Banking Mobile & Online

Union Bank’s Yuby is a good start for the grade-school set

The youth banking movement includes Yuby from Union Bank. Image: Picjumbo
Written by Jim Bruene

Jim Bruene explores those smartphone apps making waves in youth banking, including Yuby from Union Bank.

The mobile home screen for Union Bank's youth banking app Yuby.Even if you don’t have young children, I’m sure you’ve noticed how even preteens these days are hunched over their smartphones. So, if you want to get your core customers’ kids engaged with the bank, your strategy should begin with (and should probably end with) mobile.

Banks haven’t really been able to devote resources to mobile youth banking as yet. The financial crisis hit at the same time the iPhone came out (unrelated, I believe), so it wasn’t really until the dust settled a few years later that v1.0 (adult) mobile banking was introduced. Now, most banks have a solid v2.0 in place and can start developing niche services for certain segments of their customer base.

Union Bank is one of the early entrants in mobile youth banking. It launched a dedicated app a year ago (read the press release) called Yuby. It was built for them by Mutual Mobile, an app developer that has also worked for Finovate alum Clover.

How Yuby works

The app is very basic and includes no ties to actual account data at Union Bank or anywhere else. Basically it does just three things:

  1. Money tracking – Kids can add or subtract money from their virtual account, but only if a parent authorizes the transaction with a parental PIN (typed into the app on the child’s phone – there isn’t a dedicated ‘parent app’). A simple transaction feed shows the flow of funds in and out of the account.
  2. Basic chore list – It’s easy to add a chore, but there is no tracking or integration with the child’s allowance.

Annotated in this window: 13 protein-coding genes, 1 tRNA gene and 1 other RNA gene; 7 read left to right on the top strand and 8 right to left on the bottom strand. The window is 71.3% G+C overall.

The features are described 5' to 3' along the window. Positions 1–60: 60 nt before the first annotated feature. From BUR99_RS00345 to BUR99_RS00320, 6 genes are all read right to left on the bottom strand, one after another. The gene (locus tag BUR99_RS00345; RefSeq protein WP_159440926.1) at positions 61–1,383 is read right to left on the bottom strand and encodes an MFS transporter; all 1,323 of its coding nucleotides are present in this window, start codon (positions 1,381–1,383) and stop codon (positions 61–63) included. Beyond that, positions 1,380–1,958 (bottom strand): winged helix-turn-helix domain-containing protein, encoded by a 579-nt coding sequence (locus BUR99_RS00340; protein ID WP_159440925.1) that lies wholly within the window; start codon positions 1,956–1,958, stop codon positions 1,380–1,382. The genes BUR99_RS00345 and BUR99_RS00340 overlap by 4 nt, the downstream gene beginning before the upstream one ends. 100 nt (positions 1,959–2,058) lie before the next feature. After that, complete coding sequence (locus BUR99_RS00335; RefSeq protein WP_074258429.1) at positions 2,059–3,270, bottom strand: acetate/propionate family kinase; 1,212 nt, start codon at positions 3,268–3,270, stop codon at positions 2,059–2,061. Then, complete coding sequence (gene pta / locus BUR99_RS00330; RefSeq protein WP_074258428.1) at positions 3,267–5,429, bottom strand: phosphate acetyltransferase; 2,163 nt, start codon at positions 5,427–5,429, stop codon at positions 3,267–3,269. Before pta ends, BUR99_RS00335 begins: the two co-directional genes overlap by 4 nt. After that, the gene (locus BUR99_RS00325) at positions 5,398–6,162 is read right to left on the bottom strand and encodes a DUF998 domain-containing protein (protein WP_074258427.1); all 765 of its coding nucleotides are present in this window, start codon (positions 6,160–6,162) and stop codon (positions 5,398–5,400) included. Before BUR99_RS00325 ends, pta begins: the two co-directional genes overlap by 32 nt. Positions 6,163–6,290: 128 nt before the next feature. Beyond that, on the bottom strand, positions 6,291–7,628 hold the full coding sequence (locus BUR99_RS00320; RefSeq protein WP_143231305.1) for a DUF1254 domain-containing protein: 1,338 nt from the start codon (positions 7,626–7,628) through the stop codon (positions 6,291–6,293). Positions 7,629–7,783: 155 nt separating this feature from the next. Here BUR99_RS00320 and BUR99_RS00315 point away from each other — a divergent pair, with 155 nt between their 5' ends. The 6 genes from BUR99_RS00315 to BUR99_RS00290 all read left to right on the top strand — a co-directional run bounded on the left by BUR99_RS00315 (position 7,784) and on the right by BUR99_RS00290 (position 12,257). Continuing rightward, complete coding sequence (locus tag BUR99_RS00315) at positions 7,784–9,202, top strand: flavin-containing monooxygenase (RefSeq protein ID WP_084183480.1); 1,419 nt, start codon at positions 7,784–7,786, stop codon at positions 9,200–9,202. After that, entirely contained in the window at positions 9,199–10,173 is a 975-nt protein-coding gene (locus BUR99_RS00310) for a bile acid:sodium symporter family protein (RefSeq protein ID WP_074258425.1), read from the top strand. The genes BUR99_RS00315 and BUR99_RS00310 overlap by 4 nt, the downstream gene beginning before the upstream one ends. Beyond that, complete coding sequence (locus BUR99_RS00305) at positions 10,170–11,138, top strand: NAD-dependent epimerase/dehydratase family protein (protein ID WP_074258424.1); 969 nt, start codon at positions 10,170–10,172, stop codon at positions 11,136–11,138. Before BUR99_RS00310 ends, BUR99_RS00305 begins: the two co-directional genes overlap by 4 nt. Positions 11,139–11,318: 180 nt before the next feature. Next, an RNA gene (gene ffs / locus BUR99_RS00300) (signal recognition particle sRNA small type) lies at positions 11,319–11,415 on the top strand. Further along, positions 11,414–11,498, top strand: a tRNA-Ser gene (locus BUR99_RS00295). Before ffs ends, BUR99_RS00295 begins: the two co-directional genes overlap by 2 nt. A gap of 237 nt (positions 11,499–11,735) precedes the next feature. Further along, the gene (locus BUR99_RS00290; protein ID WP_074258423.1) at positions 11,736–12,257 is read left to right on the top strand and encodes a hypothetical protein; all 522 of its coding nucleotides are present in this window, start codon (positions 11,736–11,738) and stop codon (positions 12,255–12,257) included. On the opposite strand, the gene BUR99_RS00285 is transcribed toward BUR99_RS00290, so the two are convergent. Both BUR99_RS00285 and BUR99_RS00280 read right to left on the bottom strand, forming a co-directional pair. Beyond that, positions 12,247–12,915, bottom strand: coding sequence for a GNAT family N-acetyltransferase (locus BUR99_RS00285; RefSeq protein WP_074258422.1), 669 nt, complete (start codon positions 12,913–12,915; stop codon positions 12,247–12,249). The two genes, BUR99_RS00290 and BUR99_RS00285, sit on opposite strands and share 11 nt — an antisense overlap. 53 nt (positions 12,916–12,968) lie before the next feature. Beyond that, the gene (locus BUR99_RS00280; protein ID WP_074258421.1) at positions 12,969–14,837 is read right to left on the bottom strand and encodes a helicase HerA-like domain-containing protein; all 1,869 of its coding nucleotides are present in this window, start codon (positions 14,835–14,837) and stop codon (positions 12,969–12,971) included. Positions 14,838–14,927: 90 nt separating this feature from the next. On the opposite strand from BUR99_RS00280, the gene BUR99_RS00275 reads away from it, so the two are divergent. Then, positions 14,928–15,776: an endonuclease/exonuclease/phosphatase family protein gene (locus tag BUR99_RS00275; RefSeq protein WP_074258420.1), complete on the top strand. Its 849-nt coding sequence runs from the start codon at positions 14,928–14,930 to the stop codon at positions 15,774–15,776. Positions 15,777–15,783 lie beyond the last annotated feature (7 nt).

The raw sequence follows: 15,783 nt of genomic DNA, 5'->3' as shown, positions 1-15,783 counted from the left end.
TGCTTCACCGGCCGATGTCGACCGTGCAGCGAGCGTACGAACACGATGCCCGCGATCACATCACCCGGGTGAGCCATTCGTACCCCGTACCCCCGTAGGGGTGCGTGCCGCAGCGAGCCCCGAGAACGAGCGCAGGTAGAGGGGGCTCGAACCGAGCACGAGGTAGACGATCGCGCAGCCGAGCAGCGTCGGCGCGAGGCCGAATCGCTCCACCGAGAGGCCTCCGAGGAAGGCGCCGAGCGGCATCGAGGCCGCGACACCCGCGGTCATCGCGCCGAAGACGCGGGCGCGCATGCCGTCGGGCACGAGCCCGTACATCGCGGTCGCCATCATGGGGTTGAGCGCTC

3. Wish list – The app includes an area to establish multiple savings goals, and it automatically explains how long it will take to save for the goal if the child’s entire allowance is devoted to it.

This is how Yuby works.

This is a great way to start. It’s a simple app, which means no integrations, no security audits, or compliance issues. No personal info is saved (other than a photo), so privacy isn’t an issue. Basically, it’s a mobile version of a sheet of paper and a pencil, but it’s much more engaging to port those simple functions to a mobile app, where a child/parent can always find it.

This is a good app for the grade-school set. However, it needs a functionality upgrade for the teen crowd. While older kids can still use it, once they’re old enough for a debit or prepaid card, the app needs integrations to actual bank accounts, both the child’s and parents’.

Youth banking demos

At our Finovate events, we’ve seen a number of youth banking use cases presented, usually around debit and/or prepaid, the most recent from CBW Bank, who just last week showed us a glimpse of the future with an iOT integration that would allow parents to control fuel purchases to a specific vehicle.

There have been a number of memorable youth banking demos over the years, though none were specifically mobile optimized. Of the six listed below, only FamZoo and PlayMoolah are known to be active at this time. The other four, in our view, were simply too early or too complex to make a business out of youth banking services. Here are links to the demo videos:

  • FamZoo demoed its card-and-allowance system in spring 2013 and fall 2011.
  • Singapore-based PlayMoolah in fall 2012 showed a game-based youth banking system.
  • DoughMain showed a financial education system in Fall 2011.
  • Bobber Interactive, which was perhaps a few years ahead of its time at the third FinovateSpring in 2010.
  • MatchFund, an online spend-and-save platform for youth, demoed in fall 2010.
  • Kiboo showed its mobile and online banking package for teens in spring 2011.

Finally, there’s Skill-Life’s Money Island, which was Finovate’s first youth banking demo in fall 2009. The company was snapped up in 2010 and is now the basis of BancVue’s financial education service.

This article is reproduced with kind permission. Some minor changes have been made to reflect BankNXT style considerations. You can read the original article here.

About the author

Jim Bruene

After developing the first major PFM-based online banking program at US Bancorp in the early 1990s, Jim Bruene went on to found two companies in the space: Online Banking Report and the Finovate conference series. He has been writing and geeking out on digital financial services nearly every day for more than 20 years and is currently Principal of BUX Advisors, a fintech UX/UI consultancy, as well as continuing to help guide content at Finovate events.

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